How can you avoid home business scams and what should you do if you believe you are the victim of fraudulent activity?
Question from HBT reader: I’ve sent money to a company for a home business job package. It’s been over 3 weeks and I still haven’t received the package, and now I can’t get ahold of them. What should I do?
These tips will help you avoid being the victim of a scam. If you find yourself in the unfortunate position of losing money to a company involved in fraudulent business activities follow the links provided to report the offending party.
1. Check for complaints filed against a company with the Better Business Bureau. This is a good first step to research the manner in which a company does business with its customers and clients. You should also check fraud listings ScamBusters and Ripoff Report. You can avoid wasting your time on a bad opportunity, not to mention your money, by doing this research right up front.
2. Be extremely cautious of anyone asking you to send money. If someone is asking you to send in money then they are NOT offering a job. They are offering an opportunity, which is not the same thing. Employers pay employees, not the other way around. Work-at-home scams are often presented to appear as if you are being offered a job, since people are more trusting of job offerings as opposed to a simple opportunity.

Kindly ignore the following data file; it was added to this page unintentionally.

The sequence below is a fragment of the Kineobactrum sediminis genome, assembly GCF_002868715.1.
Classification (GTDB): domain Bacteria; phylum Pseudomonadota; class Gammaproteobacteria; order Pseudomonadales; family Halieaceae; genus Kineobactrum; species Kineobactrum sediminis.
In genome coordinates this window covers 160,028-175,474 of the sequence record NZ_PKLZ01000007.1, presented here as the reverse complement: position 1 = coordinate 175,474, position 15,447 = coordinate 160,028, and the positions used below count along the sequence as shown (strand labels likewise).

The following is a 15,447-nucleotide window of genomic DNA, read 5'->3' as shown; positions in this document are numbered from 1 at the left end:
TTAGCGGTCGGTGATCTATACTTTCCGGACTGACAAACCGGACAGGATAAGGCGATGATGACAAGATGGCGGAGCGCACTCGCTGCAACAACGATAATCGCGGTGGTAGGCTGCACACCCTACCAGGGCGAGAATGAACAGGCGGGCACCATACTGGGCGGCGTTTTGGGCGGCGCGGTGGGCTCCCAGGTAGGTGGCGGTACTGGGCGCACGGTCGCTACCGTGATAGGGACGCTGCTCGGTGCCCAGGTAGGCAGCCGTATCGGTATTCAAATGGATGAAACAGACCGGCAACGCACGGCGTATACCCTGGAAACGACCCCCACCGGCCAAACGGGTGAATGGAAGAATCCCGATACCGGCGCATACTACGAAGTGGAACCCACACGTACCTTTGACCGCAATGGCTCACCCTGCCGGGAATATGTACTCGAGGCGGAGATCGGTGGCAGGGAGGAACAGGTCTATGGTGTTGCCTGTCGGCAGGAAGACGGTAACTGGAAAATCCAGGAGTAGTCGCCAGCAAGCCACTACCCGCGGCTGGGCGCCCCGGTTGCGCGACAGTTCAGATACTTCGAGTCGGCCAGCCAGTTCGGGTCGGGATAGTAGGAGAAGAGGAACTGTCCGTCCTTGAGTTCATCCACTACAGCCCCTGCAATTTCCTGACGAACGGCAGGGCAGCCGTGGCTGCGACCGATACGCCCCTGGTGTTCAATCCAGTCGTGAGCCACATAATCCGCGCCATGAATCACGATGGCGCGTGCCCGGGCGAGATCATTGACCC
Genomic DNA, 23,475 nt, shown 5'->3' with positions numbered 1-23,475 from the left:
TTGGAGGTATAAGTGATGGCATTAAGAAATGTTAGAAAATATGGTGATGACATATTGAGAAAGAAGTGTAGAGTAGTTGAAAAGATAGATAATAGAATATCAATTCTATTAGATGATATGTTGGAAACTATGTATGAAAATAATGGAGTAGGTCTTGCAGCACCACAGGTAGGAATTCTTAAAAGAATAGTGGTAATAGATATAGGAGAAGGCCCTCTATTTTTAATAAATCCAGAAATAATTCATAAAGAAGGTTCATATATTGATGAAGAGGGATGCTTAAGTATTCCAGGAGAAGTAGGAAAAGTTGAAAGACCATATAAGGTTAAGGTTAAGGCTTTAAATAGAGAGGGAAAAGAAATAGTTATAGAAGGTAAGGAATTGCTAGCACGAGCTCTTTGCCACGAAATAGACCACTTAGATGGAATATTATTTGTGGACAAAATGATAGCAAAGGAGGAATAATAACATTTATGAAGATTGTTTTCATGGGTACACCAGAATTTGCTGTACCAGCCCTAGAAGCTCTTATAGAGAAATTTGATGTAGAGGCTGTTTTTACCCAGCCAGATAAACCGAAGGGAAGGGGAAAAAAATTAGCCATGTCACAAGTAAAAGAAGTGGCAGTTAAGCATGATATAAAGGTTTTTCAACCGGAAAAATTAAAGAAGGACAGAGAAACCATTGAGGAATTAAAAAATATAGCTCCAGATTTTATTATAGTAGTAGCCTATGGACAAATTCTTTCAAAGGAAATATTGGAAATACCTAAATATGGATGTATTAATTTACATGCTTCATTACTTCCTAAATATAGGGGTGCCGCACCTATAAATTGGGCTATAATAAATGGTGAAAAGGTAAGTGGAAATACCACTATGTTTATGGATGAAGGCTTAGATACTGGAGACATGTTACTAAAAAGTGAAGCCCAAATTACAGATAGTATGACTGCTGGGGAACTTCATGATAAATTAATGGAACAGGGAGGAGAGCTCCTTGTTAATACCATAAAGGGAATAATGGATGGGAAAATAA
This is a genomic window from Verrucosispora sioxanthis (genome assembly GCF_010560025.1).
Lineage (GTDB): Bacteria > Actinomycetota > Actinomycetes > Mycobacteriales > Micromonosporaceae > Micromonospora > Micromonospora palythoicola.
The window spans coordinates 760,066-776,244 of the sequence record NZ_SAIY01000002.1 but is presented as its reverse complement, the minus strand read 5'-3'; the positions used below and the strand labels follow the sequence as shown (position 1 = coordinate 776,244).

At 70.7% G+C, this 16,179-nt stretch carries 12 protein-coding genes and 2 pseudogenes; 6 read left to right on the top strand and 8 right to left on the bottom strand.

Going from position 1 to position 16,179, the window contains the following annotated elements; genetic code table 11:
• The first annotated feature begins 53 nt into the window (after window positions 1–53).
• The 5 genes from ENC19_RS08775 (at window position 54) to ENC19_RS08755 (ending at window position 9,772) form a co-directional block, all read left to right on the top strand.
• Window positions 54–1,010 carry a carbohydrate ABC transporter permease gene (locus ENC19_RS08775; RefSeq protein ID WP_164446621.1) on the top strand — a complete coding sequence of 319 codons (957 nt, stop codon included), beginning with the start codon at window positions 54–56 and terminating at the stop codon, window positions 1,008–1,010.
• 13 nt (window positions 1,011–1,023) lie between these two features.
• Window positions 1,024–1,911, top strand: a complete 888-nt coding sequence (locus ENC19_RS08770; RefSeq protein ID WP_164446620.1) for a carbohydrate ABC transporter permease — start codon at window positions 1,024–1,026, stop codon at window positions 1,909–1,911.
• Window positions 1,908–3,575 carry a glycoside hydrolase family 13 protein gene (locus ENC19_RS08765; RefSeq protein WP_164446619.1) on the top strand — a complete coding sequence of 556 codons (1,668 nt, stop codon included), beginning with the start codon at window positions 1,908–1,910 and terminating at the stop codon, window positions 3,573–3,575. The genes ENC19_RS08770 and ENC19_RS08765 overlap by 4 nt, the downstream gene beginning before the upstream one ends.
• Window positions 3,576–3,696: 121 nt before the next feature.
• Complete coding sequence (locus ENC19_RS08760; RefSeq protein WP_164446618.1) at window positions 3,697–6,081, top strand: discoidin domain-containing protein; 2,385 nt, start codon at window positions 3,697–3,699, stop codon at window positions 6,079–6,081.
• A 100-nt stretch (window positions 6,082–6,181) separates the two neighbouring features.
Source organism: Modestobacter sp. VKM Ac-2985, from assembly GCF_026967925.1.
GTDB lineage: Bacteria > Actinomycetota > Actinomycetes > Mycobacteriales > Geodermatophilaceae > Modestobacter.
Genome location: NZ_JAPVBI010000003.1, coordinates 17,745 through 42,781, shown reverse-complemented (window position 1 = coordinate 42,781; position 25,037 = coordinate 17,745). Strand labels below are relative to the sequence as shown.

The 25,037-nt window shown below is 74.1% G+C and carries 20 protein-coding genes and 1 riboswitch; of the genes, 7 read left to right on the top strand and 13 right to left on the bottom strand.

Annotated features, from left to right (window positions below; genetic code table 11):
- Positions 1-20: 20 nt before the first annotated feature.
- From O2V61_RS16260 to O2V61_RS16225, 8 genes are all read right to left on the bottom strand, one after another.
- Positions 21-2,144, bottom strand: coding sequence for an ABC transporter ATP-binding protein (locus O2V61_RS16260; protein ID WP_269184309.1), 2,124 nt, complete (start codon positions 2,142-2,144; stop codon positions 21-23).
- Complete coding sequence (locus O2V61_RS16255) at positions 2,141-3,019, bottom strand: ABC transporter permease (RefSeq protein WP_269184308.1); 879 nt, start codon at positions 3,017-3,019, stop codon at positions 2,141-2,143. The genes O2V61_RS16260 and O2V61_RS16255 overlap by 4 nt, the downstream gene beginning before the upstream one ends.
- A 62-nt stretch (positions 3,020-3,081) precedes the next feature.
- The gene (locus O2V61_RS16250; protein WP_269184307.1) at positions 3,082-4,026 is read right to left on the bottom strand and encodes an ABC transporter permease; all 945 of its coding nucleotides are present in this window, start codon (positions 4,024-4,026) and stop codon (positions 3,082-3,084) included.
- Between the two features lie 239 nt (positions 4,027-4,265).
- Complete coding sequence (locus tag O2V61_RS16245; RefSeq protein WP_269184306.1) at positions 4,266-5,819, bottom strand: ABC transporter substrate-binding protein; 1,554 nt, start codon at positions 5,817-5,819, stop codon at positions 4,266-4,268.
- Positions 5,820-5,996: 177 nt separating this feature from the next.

3. You should be able to get complete disclosure about an opportunity before sending money. All your questions should be answered in full. Many home business scams are designed to persuade you to sign up immediately before the questions you should be asking are not apparent to you. Take your time. Be leery of promises of big money. If it sounds too good to be true, then err on the side of caution and assume it’s not true.
4. If you decide an opportunity is worth paying for, always use a credit card. It’s nearly impossible to get a refund from a company or person with fraudulent intentions, but with a credit card you can dispute charges.
5. Make sure you can communicate easily with the company offering the home business opportunity. They should have a phone number available for inquiries, and at the very least an email address with reasonably fast response times. They should also have a physical address and not just a post office box or suite number.
6. Investigate the opportunity by talking to people who have experience working with the company. Find out if their experience is favorable. Be suspicious of any company that does not provide you with references. Never take on faith any claims made by the company. If you feel yourself being pulled into a trusting frame of mind, recall the indictment Ronald Reagan loved to intone: “Trust, then verify.”
7. If you find yourself the victim of a home business scam, you should ask the business for a refund. If they are resistant to returning your money, inform them of your intention to notify the authorities. If you are lucky enough to get your money back, you should still report the fraudulent practices of the offending company to the following entities:
- Federal Trade Commission
- Better Business Bureau
- National Fraud Information Center
- Your state’s Attorney General
- United States Postal Service (fraud perpetrated by mail)
ABOUT THE AUTHOR
Brett Krkosska provides how-to advice on small business and home-based work issues. He is the founder of HomeBizTools and the publisher of Straight Talk, a syndicated column that offers a unique perspective on today’s business issues.